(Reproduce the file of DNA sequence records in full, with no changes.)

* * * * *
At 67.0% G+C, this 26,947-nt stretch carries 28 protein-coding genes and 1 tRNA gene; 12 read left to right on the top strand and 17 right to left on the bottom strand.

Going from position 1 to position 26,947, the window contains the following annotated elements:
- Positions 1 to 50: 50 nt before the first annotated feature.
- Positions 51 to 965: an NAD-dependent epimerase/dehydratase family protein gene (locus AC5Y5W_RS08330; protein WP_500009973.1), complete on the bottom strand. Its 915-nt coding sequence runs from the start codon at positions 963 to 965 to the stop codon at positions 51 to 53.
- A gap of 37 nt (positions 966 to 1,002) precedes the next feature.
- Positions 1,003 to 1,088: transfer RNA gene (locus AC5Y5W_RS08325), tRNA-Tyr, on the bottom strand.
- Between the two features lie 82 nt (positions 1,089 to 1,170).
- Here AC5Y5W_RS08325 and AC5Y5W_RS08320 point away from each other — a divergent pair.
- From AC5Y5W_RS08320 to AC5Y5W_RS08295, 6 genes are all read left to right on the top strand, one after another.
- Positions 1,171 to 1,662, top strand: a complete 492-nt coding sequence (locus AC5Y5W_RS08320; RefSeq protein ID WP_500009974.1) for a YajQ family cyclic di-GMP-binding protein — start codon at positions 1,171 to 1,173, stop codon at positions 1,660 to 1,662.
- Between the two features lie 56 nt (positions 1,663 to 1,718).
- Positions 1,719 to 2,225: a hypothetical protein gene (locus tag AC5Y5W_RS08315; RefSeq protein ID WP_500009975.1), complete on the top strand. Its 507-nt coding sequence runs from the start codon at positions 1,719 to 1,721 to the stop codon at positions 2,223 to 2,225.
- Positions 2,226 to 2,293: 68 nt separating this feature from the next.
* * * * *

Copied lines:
At 67.0% G+C, this 26,947-nt stretch carries 28 protein-coding genes and 1 tRNA gene; 12 read left to right on the top strand and 17 right to left on the bottom strand.

Going from position 1 to position 26,947, the window contains the following annotated elements:
- Positions 1 to 50: 50 nt before the first annotated feature.
- Positions 51 to 965: an NAD-dependent epimerase/dehydratase family protein gene (locus AC5Y5W_RS08330; protein WP_500009973.1), complete on the bottom strand. Its 915-nt coding sequence runs from the start codon at positions 963 to 965 to the stop codon at positions 51 to 53.
- A gap of 37 nt (positions 966 to 1,002) precedes the next feature.
- Positions 1,003 to 1,088: transfer RNA gene (locus AC5Y5W_RS08325), tRNA-Tyr, on the bottom strand.
- Between the two features lie 82 nt (positions 1,089 to 1,170).
- Here AC5Y5W_RS08325 and AC5Y5W_RS08320 point away from each other — a divergent pair.
- From AC5Y5W_RS08320 to AC5Y5W_RS08295, 6 genes are all read left to right on the top strand, one after another.
- Positions 1,171 to 1,662, top strand: a complete 492-nt coding sequence (locus AC5Y5W_RS08320; RefSeq protein ID WP_500009974.1) for a YajQ family cyclic di-GMP-binding protein — start codon at positions 1,171 to 1,173, stop codon at positions 1,660 to 1,662.
- Between the two features lie 56 nt (positions 1,663 to 1,718).
- Positions 1,719 to 2,225: a hypothetical protein gene (locus tag AC5Y5W_RS08315; RefSeq protein ID WP_500009975.1), complete on the top strand. Its 507-nt coding sequence runs from the start codon at positions 1,719 to 1,721 to the stop codon at positions 2,223 to 2,225.
- Positions 2,226 to 2,293: 68 nt separating this feature from the next.